1) A highly intelligent person can construct a rational and well-argued case for virtually any point of view. The more coherent this support for a particular point of view, the less the thinker sees any need actually to explore the situation. Such a person may then become trapped into a particular view simply because he can support it (see Hypothesis Traps).
2) Verbal fluency is often mistaken for thinking. An intelligent person learns this and is tempted to substitute one for the other.
3) The ego, self-image and peer status of a highly intelligent person are too often based on that intelligence. From this arises the need to be always right and clever.
4) The critical use of intelligence is always more immediately satisfying than the constructive use. To prove someone else wrong gives you instant achievement and superiority. To agree makes you seem superfluous and a sycophant. To put forward an idea puts you at the mercy of those on whom you depend for evaluation of the idea. Therefore, too many brilliant minds are trapped into this negative mode (because it is so alluring).
5) Highly intelligent minds often seem to prefer the certainty of reactive thinking (solving puzzles, sorting data) where a mass of material is placed before them and they are asked to react to it. This is called the “Everest effect” since the existence of a tough mountain is sufficient reason for the best climbers to react to it. In projective thinking, the thinker has to create the context, the concepts, and the objectives. The thinking has to be expansive and speculative. Through natural inclination or perhaps early training, the highly intelligent mind seems to prefer the reactive type of thinking. Real life more usually demands the projective type.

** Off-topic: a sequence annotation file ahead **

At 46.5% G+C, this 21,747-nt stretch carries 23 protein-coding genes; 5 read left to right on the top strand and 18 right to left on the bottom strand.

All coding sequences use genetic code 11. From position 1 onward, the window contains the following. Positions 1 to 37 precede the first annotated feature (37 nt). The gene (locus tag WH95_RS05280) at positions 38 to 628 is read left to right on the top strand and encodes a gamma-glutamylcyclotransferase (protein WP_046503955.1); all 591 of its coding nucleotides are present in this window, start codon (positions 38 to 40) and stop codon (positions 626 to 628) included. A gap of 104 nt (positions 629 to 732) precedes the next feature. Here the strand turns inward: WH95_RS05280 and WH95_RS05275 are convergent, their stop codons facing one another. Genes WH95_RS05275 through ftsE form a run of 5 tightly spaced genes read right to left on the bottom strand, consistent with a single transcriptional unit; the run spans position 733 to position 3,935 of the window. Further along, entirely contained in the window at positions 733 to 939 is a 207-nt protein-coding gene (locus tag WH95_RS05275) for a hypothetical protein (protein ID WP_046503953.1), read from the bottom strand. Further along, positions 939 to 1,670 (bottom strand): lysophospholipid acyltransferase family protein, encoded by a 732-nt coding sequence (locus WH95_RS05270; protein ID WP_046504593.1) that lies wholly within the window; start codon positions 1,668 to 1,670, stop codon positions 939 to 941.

6) The sheer physical quickness of the highly intelligent mind leads it to jump to conclusions from only a few signals. The slower mind has to wait longer and take in more signals and may reach a more appropriate conclusion.
7) The highly intelligent mind seems to prefer – or is encouraged – to place a higher value on cleverness than on wisdom. This may be because cleverness is more demonstrable. It is also less dependent on experience (which is why physicists and mathematicians often make their “genius” contributions at an early age).